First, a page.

Notably, these four guiding threads provide a fitting acronym of HOPE which has been adopted by our program as a unique method to express the overarching principle for occupational therapy and occupational therapy education. These threads are evident when reviewing curriculum design elements such as course titles/descriptions, objectives, and assignments throughout the program.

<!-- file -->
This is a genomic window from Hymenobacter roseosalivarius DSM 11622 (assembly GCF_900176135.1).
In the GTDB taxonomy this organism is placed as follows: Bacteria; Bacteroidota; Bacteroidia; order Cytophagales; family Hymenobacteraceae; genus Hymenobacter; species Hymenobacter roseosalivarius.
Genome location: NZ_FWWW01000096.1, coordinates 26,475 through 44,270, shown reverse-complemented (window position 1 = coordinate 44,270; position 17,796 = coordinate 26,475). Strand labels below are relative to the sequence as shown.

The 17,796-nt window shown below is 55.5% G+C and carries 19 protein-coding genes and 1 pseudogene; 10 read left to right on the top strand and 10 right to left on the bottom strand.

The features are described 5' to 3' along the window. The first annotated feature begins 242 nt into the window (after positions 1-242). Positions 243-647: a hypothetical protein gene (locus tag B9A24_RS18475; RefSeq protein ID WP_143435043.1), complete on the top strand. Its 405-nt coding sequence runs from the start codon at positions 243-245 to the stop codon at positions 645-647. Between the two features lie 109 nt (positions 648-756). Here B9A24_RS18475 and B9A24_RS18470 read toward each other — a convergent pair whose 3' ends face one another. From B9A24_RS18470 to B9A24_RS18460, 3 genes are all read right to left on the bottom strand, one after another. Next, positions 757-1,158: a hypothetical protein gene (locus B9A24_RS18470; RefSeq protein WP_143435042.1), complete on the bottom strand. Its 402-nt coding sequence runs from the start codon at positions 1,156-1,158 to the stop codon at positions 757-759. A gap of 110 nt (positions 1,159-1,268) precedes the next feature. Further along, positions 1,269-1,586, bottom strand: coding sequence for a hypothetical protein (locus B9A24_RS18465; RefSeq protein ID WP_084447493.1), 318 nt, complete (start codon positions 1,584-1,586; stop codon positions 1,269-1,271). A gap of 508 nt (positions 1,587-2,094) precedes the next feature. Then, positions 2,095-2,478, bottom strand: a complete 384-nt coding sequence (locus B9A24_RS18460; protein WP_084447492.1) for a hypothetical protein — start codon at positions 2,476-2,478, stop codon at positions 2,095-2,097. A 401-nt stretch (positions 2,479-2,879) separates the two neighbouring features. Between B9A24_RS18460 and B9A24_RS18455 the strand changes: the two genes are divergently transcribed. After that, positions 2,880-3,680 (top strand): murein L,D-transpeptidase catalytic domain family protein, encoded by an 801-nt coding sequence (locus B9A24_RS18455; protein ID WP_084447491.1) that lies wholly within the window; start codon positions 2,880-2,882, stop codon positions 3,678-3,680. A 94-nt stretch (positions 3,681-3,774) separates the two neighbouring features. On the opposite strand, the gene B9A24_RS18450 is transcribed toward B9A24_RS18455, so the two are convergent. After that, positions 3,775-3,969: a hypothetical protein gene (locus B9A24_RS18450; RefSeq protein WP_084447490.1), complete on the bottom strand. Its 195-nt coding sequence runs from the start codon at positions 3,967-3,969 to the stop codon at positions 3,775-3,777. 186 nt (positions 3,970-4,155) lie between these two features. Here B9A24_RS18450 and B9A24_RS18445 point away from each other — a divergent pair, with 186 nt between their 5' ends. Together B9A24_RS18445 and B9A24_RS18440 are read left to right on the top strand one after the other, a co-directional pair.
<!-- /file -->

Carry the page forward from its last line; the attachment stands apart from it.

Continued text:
In the illustration to the right, our curriculum design is expressed through the metaphor of a mountain climbing journey. It is believed this graphic communicates the active and rewarding, yet rigorous, student experience of our Master of Occupational Therapy Program. Not only does the illustration capture our guiding curricular threads, but it also previews the scope of the program through identifying the course sequence, course names, learning level expectations, and the general interactive nature of the program. More specifically, the curriculum sequence is influenced by the developmental nature of human beings and the function – dysfunction continuum. For the developmental design aspect of the curriculum, the natural lifespan is followed by introducing content sequentially as seen in the typical human growth and development process. Additionally, the curriculum introduces information to student learners on a continuum from normal to pathological (i.e., function to dysfunction). Foundational components of normal function are embedded either as prerequisites or early in the curriculum (e.g., human growth and development, anatomy, neurology, kinesiology, psychology, and group process). Subsequently, content related to dysfunction is integrated at key points throughout the curriculum as a contrast to normal function. In addition to an emphasis on the function to dysfunction continuum for the individual, the inclusion of similar information related to groups, communities, and populations is integrated within the curriculum. The instructional plan for the curriculum embraces the revised version of Bloom’s Taxonomy. The progression of content delivery and assessment methods are structured from the simple to complex through didactic to real world application opportunities. We include a primary emphasis each year on progressive learning levels in Bloom’s Taxonomy (i.e., year one emphasis: remembering / understanding, year two emphasis: applying / analyzing; year three emphasis: evaluating / creating). However, as proposed by Cannon and Feinstein in their writing Bloom beyond Bloom, we concur that “the various levels are allowed to be overlapping, rather than forcing them to be a rigorous hierarchy”, and as a result, our curriculum allows a flexible interaction and blending among the levels of learning in order to meet the learning needs of students at any given time. The MOT program’s student learning outcomes are closely connected to the four primary curriculum threads integrated throughout the three years of study. In addition, the learning outcomes were deliberately crafted to complement our overall program goals and program evaluation strategies which inform programmatic changes.